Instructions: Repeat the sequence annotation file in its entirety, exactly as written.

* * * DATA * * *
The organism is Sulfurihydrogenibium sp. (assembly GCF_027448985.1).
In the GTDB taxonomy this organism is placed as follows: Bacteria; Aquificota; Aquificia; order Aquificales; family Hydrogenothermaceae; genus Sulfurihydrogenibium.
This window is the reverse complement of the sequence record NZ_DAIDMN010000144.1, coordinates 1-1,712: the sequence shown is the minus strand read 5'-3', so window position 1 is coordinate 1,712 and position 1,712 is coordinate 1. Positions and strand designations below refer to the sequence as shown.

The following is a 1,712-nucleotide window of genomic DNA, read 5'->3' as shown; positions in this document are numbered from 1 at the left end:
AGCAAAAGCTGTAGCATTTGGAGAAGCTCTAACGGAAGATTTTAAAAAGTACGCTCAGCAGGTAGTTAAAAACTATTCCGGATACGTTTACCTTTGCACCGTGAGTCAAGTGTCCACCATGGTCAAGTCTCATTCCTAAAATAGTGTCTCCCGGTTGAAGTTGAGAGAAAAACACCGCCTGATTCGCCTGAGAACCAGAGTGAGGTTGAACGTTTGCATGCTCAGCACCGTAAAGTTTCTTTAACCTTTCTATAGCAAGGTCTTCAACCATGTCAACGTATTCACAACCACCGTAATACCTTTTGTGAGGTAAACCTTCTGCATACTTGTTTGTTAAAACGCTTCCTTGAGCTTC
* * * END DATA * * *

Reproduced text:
The organism is Sulfurihydrogenibium sp. (assembly GCF_027448985.1).
In the GTDB taxonomy this organism is placed as follows: Bacteria; Aquificota; Aquificia; order Aquificales; family Hydrogenothermaceae; genus Sulfurihydrogenibium.
This window is the reverse complement of the sequence record NZ_DAIDMN010000144.1, coordinates 1-1,712: the sequence shown is the minus strand read 5'-3', so window position 1 is coordinate 1,712 and position 1,712 is coordinate 1. Positions and strand designations below refer to the sequence as shown.

The following is a 1,712-nucleotide window of genomic DNA, read 5'->3' as shown; positions in this document are numbered from 1 at the left end:
AGCAAAAGCTGTAGCATTTGGAGAAGCTCTAACGGAAGATTTTAAAAAGTACGCTCAGCAGGTAGTTAAAAACTATTCCGGATACGTTTACCTTTGCACCGTGAGTCAAGTGTCCACCATGGTCAAGTCTCATTCCTAAAATAGTGTCTCCCGGTTGAAGTTGAGAGAAAAACACCGCCTGATTCGCCTGAGAACCAGAGTGAGGTTGAACGTTTGCATGCTCAGCACCGTAAAGTTTCTTTAACCTTTCTATAGCAAGGTCTTCAACCATGTCAACGTATTCACAACCACCGTAATACCTTTTGTGAGGTAAACCTTCTGCATACTTGTTTGTTAAAACGCTTCCTTGAGCTTC